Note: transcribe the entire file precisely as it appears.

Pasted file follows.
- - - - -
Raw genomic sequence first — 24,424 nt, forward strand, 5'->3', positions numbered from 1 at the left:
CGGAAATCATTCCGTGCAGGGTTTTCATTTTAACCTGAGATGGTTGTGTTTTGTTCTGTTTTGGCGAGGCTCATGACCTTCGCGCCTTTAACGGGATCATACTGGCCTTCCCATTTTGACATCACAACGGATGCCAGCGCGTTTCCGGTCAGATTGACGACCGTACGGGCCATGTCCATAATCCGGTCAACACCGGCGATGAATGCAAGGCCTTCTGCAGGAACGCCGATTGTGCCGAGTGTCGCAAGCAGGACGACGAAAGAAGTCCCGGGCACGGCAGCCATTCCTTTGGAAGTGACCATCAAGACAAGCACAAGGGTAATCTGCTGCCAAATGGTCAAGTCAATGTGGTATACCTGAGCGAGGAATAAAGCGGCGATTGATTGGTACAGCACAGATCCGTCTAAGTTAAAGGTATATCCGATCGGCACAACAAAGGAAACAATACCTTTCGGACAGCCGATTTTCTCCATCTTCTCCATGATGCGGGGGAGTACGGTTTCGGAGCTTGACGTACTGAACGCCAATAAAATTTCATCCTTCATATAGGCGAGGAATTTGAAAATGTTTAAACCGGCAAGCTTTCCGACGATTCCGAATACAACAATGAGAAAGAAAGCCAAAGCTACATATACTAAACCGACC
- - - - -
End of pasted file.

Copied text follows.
Raw genomic sequence first — 24,424 nt, forward strand, 5'->3', positions numbered from 1 at the left:
CGGAAATCATTCCGTGCAGGGTTTTCATTTTAACCTGAGATGGTTGTGTTTTGTTCTGTTTTGGCGAGGCTCATGACCTTCGCGCCTTTAACGGGATCATACTGGCCTTCCCATTTTGACATCACAACGGATGCCAGCGCGTTTCCGGTCAGATTGACGACCGTACGGGCCATGTCCATAATCCGGTCAACACCGGCGATGAATGCAAGGCCTTCTGCAGGAACGCCGATTGTGCCGAGTGTCGCAAGCAGGACGACGAAAGAAGTCCCGGGCACGGCAGCCATTCCTTTGGAAGTGACCATCAAGACAAGCACAAGGGTAATCTGCTGCCAAATGGTCAAGTCAATGTGGTATACCTGAGCGAGGAATAAAGCGGCGATTGATTGGTACAGCACAGATCCGTCTAAGTTAAAGGTATATCCGATCGGCACAACAAAGGAAACAATACCTTTCGGACAGCCGATTTTCTCCATCTTCTCCATGATGCGGGGGAGTACGGTTTCGGAGCTTGACGTACTGAACGCCAATAAAATTTCATCCTTCATATAGGCGAGGAATTTGAAAATGTTTAAACCGGCAAGCTTTCCGACGATTCCGAATACAACAATGAGAAAGAAAGCCAAAGCTACATATACTAAACCGACC